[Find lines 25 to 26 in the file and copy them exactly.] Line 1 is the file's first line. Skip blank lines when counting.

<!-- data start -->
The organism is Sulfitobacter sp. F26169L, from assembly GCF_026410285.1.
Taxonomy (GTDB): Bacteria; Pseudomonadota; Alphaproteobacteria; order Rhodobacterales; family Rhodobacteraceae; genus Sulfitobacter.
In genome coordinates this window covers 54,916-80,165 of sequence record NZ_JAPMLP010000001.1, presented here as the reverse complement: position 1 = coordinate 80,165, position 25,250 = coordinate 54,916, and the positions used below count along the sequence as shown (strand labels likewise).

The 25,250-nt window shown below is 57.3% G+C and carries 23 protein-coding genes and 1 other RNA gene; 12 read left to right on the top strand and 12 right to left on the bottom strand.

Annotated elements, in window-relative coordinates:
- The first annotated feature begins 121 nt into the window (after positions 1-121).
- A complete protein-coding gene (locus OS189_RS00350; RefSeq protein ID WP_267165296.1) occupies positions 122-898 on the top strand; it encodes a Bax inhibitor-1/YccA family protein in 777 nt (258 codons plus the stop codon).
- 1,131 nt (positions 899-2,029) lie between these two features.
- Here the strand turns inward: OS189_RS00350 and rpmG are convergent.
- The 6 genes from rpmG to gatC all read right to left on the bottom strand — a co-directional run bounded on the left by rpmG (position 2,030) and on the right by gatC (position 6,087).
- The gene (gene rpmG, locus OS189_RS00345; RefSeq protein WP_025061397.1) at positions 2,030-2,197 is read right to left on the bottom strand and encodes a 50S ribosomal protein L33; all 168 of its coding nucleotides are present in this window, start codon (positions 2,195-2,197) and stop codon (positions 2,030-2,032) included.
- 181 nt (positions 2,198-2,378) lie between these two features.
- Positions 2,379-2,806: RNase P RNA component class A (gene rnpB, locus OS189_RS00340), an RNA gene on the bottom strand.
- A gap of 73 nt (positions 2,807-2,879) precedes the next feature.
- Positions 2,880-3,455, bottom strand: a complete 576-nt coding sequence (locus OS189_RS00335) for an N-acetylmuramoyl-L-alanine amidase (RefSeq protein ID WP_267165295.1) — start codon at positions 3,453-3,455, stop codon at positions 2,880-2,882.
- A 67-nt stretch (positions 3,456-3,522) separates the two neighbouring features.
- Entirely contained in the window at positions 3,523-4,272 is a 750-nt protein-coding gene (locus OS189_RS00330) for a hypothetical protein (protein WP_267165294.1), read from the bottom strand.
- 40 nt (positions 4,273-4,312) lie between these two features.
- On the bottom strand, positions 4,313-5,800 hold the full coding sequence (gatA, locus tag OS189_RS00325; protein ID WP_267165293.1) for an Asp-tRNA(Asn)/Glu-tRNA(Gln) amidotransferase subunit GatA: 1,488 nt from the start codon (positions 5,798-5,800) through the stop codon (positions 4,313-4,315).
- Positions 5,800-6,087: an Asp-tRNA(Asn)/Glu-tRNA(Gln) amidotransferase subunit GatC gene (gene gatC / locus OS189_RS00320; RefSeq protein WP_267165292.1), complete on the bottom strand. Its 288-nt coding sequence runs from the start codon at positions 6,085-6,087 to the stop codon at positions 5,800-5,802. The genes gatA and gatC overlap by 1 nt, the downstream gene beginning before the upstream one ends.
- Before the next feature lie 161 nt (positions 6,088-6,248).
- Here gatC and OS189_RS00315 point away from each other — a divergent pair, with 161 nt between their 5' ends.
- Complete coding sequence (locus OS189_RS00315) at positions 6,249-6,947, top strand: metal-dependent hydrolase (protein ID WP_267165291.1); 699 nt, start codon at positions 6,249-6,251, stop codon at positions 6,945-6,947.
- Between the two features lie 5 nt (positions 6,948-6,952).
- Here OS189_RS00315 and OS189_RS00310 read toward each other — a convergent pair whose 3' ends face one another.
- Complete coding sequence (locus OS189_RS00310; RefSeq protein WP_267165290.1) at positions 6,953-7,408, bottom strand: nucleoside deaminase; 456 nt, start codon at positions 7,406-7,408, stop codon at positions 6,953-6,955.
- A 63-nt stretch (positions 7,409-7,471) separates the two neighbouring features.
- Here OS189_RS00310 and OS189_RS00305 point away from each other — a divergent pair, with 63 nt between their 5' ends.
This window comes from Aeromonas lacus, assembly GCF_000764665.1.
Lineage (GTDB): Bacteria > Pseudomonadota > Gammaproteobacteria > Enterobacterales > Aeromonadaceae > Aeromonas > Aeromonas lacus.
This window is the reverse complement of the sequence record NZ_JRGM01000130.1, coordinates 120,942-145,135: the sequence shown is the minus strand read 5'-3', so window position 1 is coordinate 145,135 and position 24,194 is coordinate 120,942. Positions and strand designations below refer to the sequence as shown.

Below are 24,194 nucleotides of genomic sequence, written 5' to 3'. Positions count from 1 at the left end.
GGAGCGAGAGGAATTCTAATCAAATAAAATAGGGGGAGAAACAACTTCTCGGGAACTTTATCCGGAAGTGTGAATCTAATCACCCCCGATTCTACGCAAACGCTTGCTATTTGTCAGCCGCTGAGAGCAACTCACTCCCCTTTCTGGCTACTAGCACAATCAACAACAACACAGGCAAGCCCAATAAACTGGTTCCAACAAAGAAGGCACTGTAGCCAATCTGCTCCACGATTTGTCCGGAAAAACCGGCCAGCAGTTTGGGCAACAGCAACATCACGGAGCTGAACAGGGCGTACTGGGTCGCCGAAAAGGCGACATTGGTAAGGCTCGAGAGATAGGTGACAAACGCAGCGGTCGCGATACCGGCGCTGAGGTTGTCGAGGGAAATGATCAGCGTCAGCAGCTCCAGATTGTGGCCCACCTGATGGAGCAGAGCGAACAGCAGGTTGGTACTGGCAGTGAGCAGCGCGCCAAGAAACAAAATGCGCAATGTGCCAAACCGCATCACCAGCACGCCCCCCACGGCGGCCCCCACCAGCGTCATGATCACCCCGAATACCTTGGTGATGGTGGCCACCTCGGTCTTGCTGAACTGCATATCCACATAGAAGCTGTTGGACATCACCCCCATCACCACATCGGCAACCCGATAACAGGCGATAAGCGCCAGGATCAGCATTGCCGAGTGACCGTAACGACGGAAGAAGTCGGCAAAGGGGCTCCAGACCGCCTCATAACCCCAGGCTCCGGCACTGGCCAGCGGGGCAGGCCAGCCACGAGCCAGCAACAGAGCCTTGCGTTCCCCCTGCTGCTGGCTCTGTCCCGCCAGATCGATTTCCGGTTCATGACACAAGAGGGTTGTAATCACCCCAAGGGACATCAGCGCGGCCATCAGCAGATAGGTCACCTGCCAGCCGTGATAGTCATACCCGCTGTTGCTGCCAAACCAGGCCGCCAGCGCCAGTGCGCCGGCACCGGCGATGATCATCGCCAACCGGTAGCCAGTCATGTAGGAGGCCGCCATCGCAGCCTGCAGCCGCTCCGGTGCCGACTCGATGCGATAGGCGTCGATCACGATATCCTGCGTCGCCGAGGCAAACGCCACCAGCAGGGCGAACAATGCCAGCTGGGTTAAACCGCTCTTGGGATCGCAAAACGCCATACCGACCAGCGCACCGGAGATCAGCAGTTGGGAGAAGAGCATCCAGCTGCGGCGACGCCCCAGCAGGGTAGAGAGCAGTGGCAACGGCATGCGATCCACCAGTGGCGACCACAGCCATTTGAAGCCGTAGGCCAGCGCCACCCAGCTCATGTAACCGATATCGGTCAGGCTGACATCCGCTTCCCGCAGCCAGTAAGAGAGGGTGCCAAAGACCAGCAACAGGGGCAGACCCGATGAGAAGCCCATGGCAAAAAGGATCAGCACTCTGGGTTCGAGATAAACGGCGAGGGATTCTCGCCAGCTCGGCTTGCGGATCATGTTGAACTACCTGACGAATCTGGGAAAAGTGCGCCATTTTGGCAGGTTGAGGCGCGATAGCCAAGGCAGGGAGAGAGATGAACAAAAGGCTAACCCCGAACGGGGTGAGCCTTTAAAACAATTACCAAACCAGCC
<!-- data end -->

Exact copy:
- Here OS189_RS00315 and OS189_RS00310 read toward each other — a convergent pair whose 3' ends face one another.
- Complete coding sequence (locus OS189_RS00310; RefSeq protein WP_267165290.1) at positions 6,953-7,408, bottom strand: nucleoside deaminase; 456 nt, start codon at positions 7,406-7,408, stop codon at positions 6,953-6,955.